Homeschooling provides us with the freedom to tailor our children’s education. Although my older daughter started high school at thirteen, we decided to extend middle school an extra year for my fourteen-year-old twin daughters. In their third semester of eighth grade, we completed the Sonlight Eastern Hemisphere Core. Taking an extended holiday break, we traveled to Taiwan for six weeks. Finally, by the third week of January, we were home, had overcome jetlag, and were excited to get back to homeschool. Would you like to see what the twins are studying in their fourth semester of eighth grade?
Sonlight is again taking center stage, but this time around, we’re learning about World History. Since we covered Ancient and Medieval History a couple of years ago, we jumped right into the second half of world history.
We are eagerly anticipating the arrival of our next crew review item. When our biography of Captain John Smith arrives from YWAM Publishing next week, we will use it to supplement our history studies. Look for our full review in March!
Alongside Susan Wise Bauer’s Story of the World series, the girls and I are reading historical fiction novels that are scheduled in the Sonlight Instructor Guide.
Presently, we are captivated by A Murder for Her Majesty. This novel, set in England, depicts a musically gifted girl who hides in a boys’ choir after her father’s murder. Unfortunately, those who killed her father are searching for her too! What will happen when she is discovered?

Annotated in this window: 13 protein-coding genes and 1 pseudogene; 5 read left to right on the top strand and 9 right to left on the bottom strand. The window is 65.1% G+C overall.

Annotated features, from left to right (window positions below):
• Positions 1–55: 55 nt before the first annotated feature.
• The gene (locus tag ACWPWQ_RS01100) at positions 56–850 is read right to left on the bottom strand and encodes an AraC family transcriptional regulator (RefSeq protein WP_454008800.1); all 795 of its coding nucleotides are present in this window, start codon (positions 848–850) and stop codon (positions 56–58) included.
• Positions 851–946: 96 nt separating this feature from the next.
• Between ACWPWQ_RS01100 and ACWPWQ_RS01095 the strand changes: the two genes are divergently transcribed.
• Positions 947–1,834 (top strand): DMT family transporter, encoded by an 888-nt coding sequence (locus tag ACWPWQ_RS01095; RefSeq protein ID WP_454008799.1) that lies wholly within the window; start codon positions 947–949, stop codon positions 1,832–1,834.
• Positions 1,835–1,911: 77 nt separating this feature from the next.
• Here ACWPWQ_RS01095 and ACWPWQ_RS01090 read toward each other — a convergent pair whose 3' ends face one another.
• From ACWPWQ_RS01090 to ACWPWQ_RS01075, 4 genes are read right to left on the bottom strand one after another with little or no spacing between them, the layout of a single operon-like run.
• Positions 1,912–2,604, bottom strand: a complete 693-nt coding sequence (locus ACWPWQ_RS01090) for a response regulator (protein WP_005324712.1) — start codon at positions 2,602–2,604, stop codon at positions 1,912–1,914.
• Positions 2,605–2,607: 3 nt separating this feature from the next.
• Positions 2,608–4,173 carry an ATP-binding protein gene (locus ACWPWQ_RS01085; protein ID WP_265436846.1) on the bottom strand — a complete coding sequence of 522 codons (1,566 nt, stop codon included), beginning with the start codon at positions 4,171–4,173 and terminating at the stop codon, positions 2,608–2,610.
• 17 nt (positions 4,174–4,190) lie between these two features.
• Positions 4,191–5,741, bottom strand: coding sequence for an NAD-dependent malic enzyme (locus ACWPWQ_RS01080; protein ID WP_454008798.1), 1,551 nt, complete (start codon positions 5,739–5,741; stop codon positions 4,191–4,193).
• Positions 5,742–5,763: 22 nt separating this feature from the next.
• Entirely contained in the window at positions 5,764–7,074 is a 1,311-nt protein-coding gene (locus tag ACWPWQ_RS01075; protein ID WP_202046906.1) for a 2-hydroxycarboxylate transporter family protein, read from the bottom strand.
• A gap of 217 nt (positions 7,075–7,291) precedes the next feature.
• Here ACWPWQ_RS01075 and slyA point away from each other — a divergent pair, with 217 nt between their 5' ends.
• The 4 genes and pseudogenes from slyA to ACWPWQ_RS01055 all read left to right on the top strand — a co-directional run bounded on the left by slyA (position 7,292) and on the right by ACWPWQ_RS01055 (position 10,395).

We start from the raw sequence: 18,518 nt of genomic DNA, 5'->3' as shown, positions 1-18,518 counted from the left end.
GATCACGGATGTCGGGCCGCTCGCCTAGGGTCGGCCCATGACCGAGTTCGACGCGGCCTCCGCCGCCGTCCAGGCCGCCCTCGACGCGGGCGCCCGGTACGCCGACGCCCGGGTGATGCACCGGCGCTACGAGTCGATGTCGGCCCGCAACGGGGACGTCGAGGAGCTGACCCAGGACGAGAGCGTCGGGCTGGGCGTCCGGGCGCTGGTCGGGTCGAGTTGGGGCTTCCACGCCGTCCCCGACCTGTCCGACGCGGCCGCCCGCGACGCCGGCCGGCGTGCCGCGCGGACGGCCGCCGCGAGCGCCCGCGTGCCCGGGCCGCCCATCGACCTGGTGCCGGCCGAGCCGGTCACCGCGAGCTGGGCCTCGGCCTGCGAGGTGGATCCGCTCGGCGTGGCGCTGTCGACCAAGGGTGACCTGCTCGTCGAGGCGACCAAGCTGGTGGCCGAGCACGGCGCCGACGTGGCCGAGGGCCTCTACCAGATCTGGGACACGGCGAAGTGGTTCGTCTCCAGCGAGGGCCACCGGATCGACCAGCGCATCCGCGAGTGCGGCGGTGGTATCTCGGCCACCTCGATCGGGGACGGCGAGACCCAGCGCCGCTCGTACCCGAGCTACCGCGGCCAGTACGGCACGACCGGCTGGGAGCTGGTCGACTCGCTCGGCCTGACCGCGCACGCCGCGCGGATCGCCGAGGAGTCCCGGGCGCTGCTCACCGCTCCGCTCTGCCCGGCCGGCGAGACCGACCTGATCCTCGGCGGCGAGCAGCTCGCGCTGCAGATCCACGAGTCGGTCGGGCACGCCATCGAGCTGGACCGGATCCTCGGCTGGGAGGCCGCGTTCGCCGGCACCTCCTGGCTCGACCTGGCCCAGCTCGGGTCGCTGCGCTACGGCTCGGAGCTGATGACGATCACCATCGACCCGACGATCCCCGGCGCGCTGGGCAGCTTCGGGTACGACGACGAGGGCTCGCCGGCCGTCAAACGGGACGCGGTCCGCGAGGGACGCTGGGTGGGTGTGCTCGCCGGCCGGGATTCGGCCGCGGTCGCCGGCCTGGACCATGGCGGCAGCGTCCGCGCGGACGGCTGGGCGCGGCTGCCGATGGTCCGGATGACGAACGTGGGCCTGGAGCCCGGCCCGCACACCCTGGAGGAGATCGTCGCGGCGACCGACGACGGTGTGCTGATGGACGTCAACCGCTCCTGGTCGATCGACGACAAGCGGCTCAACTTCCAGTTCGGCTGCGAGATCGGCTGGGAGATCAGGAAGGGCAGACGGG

Since the twins enjoyed Fix It! Grammar, Level 2, last year, moving forward to Level 3 was a no-brainer.
While reading selections from an ongoing story, the girls learn and practice a new grammar concept each week. For each day’s lesson, they identify parts of speech and correct a short passage on their worksheet. Afterward, they copy that day’s selection into a spiral notebook. When they finish Level 3, they will have written the entire story correctly.
Fix-It! Grammar dovetails nicely with the Student Intensive Writing course from the Institute for Excellence in Writing.
In the fall, we completed the first half of the program. Picking up where they left off, the girls are continuing to improve their writing this semester. Approximately every two weeks, they each hand in another writing assignment.
Although we missed a few weeks of our Community Bible Study (CBS) class while we were overseas, the girls have been excited to get back to it.
We arrived just in time to start a new book entitled Christian Living, which guides us through Philemon, 1st, 2nd, and 3rd John, and Jude.
This semester’s Sonlight Bible assignments are fabulous. The BBC Manual: Turning Your Bedroom Into a Bible College is enriching the girls’ understanding of the Bible.
I almost postponed it until after our CBS class is finished in April. I’m glad I didn’t. So far, the girls have learned what makes the Bible unique and have explored the types of literature contained in it. Later, the book will cover several Bible study methods.
Each week, our Sonlight Instructor Guide schedules a couple of chapters from books like Live Like a Jesus Freak and How to Stay Christian in High School. Currently, we are working our way through But Don’t All Religions Lead to God?